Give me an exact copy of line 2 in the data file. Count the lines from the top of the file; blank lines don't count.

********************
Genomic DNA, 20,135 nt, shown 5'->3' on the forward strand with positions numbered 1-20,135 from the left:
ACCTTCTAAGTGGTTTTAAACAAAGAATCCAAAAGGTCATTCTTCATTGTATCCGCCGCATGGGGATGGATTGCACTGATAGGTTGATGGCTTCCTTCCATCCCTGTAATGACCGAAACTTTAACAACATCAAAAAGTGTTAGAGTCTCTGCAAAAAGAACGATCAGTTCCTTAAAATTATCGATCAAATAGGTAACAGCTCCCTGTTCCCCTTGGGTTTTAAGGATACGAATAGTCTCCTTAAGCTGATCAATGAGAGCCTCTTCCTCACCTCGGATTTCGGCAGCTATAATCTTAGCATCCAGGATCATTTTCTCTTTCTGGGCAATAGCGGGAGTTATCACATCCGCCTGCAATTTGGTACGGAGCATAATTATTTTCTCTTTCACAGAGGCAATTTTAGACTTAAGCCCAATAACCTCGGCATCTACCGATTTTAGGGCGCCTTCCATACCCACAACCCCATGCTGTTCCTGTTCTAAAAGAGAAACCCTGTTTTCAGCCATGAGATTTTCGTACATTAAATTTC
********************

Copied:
ACCTTCTAAGTGGTTTTAAACAAAGAATCCAAAAGGTCATTCTTCATTGTATCCGCCGCATGGGGATGGATTGCACTGATAGGTTGATGGCTTCCTTCCATCCCTGTAATGACCGAAACTTTAACAACATCAAAAAGTGTTAGAGTCTCTGCAAAAAGAACGATCAGTTCCTTAAAATTATCGATCAAATAGGTAACAGCTCCCTGTTCCCCTTGGGTTTTAAGGATACGAATAGTCTCCTTAAGCTGATCAATGAGAGCCTCTTCCTCACCTCGGATTTCGGCAGCTATAATCTTAGCATCCAGGATCATTTTCTCTTTCTGGGCAATAGCGGGAGTTATCACATCCGCCTGCAATTTGGTACGGAGCATAATTATTTTCTCTTTCACAGAGGCAATTTTAGACTTAAGCCCAATAACCTCGGCATCTACCGATTTTAGGGCGCCTTCCATACCCACAACCCCATGCTGTTCCTGTTCTAAAAGAGAAACCCTGTTTTCAGCCATGAGATTTTCGTACATTAAATTTC